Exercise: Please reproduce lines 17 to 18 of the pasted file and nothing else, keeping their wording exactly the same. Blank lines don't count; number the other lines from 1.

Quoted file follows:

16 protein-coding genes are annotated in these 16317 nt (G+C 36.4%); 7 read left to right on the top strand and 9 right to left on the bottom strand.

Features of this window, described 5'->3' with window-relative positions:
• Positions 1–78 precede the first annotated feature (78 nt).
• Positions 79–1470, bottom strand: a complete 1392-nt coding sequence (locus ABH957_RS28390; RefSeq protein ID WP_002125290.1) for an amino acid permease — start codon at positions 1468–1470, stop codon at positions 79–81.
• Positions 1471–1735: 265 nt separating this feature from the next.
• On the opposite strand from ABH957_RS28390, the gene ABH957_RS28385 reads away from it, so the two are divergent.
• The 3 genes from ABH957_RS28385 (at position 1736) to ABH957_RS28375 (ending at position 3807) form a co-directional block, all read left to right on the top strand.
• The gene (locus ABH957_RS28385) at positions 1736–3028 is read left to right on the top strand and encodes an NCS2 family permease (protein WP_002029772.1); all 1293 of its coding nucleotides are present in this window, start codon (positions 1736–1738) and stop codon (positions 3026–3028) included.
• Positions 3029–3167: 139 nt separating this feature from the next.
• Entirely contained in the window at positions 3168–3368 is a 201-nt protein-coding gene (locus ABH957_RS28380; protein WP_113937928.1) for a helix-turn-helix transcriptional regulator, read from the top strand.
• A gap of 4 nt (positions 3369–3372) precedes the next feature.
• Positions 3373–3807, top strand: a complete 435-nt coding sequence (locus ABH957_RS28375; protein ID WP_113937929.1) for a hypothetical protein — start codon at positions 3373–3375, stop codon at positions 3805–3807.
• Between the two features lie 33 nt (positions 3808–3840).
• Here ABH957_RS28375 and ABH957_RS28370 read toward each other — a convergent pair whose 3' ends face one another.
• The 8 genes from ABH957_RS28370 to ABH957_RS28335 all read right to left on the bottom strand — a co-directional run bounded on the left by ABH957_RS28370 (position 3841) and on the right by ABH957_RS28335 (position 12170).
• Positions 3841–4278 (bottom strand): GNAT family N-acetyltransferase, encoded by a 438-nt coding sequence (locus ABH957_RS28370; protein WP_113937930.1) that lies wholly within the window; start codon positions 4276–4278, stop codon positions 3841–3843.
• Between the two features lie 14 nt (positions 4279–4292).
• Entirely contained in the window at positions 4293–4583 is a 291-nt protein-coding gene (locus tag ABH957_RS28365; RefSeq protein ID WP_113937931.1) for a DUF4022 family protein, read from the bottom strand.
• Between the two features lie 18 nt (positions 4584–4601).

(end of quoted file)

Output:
• Between the two features lie 14 nt (positions 4279–4292).
• Entirely contained in the window at positions 4293–4583 is a 291-nt protein-coding gene (locus tag ABH957_RS28365; RefSeq protein ID WP_113937931.1) for a DUF4022 family protein, read from the bottom strand.